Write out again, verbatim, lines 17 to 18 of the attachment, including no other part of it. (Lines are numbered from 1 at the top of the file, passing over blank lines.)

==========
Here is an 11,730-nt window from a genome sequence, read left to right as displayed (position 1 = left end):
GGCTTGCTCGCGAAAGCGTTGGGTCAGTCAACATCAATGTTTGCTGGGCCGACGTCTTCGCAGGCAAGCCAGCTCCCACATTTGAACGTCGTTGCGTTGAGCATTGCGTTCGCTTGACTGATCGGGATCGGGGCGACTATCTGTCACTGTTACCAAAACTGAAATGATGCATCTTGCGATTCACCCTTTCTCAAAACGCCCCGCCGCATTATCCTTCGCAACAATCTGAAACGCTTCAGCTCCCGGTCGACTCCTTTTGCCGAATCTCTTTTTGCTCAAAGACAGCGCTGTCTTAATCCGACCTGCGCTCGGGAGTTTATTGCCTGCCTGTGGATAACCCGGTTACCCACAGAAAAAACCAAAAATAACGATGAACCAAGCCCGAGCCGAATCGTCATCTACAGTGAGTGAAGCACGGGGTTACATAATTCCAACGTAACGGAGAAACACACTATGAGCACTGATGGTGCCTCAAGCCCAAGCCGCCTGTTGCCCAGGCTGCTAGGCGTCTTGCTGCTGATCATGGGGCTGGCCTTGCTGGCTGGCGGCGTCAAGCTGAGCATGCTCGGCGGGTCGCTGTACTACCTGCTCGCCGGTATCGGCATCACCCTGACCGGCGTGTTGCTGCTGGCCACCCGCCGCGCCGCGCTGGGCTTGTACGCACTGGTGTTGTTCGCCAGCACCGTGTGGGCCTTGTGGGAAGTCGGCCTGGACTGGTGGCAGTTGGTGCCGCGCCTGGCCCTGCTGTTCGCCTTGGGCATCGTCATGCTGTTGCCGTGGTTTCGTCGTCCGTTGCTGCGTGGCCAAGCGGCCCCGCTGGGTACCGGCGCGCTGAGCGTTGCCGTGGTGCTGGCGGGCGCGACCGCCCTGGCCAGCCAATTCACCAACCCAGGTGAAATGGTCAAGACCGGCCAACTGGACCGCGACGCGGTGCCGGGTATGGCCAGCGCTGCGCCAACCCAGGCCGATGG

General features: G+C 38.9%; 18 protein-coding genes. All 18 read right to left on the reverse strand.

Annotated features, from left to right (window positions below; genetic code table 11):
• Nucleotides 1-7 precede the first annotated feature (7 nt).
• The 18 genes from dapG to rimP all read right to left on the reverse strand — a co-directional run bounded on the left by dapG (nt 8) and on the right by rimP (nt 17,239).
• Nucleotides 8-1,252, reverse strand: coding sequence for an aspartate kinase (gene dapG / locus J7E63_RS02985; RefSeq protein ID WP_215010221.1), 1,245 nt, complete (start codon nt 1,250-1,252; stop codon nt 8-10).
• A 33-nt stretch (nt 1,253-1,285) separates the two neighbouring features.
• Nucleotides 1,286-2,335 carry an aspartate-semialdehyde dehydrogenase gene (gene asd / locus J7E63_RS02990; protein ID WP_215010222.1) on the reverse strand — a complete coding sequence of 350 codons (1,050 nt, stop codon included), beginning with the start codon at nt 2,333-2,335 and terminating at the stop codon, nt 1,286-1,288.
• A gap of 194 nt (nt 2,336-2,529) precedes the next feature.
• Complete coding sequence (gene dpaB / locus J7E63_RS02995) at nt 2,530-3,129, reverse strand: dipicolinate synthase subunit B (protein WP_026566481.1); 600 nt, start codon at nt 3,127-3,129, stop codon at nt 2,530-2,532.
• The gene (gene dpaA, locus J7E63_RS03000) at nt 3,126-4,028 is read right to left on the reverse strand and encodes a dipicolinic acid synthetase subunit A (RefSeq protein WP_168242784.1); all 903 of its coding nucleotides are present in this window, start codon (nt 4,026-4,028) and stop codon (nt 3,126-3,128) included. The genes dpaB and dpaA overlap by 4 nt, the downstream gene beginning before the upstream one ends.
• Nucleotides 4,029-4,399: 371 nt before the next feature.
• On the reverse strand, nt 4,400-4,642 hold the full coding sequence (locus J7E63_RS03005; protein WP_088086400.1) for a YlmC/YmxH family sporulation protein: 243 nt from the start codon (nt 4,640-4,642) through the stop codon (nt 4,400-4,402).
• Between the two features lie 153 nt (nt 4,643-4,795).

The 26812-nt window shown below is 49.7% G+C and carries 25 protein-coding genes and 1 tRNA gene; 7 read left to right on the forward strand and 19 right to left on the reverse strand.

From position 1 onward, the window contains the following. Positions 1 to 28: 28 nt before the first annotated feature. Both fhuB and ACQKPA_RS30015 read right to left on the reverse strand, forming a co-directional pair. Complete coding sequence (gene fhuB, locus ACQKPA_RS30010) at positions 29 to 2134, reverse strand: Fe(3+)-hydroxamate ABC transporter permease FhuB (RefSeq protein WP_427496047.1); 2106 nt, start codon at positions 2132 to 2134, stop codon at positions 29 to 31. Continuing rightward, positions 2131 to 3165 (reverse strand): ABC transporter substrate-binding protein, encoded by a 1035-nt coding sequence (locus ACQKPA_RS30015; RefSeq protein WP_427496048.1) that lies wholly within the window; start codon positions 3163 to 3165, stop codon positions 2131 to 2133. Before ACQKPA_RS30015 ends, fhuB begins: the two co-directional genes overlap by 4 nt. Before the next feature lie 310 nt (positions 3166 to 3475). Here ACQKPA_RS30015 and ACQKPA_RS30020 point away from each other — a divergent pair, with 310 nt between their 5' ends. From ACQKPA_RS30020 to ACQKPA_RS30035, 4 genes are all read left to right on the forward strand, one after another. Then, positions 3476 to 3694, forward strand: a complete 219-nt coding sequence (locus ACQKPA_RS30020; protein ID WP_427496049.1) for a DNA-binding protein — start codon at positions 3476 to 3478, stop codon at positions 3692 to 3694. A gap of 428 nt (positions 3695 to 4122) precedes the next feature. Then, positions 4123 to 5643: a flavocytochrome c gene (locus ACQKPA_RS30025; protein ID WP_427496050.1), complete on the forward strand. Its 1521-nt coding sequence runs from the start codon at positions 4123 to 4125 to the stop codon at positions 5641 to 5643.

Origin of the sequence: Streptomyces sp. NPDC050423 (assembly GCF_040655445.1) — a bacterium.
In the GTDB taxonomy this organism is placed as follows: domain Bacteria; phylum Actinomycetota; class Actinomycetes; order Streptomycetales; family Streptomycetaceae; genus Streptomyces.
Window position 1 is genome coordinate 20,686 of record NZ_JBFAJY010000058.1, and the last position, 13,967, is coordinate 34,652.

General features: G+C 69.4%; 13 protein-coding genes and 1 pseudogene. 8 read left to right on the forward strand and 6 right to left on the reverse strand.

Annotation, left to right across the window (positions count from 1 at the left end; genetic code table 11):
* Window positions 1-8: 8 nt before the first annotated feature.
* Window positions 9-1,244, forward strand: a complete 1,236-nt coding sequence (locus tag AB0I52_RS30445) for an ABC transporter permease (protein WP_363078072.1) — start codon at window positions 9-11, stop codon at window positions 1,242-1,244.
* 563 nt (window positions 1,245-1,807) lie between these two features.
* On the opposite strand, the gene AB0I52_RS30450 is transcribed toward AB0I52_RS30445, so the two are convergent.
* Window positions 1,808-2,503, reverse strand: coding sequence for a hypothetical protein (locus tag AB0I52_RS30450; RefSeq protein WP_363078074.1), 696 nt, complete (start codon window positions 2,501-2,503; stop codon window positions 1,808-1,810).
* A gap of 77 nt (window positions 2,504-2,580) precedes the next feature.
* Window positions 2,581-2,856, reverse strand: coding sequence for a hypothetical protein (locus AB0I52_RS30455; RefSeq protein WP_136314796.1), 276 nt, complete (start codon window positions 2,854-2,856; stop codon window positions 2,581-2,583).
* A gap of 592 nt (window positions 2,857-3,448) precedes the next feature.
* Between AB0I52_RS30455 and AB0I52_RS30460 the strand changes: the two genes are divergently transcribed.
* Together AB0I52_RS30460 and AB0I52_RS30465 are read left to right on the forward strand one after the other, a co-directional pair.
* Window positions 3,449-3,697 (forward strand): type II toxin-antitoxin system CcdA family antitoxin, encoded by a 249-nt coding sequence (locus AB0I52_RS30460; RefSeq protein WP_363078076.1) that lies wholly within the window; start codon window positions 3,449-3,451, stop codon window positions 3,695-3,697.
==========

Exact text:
From position 1 onward, the window contains the following. Positions 1 to 28: 28 nt before the first annotated feature. Both fhuB and ACQKPA_RS30015 read right to left on the reverse strand, forming a co-directional pair. Complete coding sequence (gene fhuB, locus ACQKPA_RS30010) at positions 29 to 2134, reverse strand: Fe(3+)-hydroxamate ABC transporter permease FhuB (RefSeq protein WP_427496047.1); 2106 nt, start codon at positions 2132 to 2134, stop codon at positions 29 to 31. Continuing rightward, positions 2131 to 3165 (reverse strand): ABC transporter substrate-binding protein, encoded by a 1035-nt coding sequence (locus ACQKPA_RS30015; RefSeq protein WP_427496048.1) that lies wholly within the window; start codon positions 3163 to 3165, stop codon positions 2131 to 2133. Before ACQKPA_RS30015 ends, fhuB begins: the two co-directional genes overlap by 4 nt. Before the next feature lie 310 nt (positions 3166 to 3475). Here ACQKPA_RS30015 and ACQKPA_RS30020 point away from each other — a divergent pair, with 310 nt between their 5' ends. From ACQKPA_RS30020 to ACQKPA_RS30035, 4 genes are all read left to right on the forward strand, one after another. Then, positions 3476 to 3694, forward strand: a complete 219-nt coding sequence (locus ACQKPA_RS30020; protein ID WP_427496049.1) for a DNA-binding protein — start codon at positions 3476 to 3478, stop codon at positions 3692 to 3694. A gap of 428 nt (positions 3695 to 4122) precedes the next feature. Then, positions 4123 to 5643: a flavocytochrome c gene (locus ACQKPA_RS30025; protein ID WP_427496050.1), complete on the forward strand. Its 1521-nt coding sequence runs from the start codon at positions 4123 to 4125 to the stop codon at positions 5641 to 5643.

Origin of the sequence: Streptomyces sp. NPDC050423 (assembly GCF_040655445.1) — a bacterium.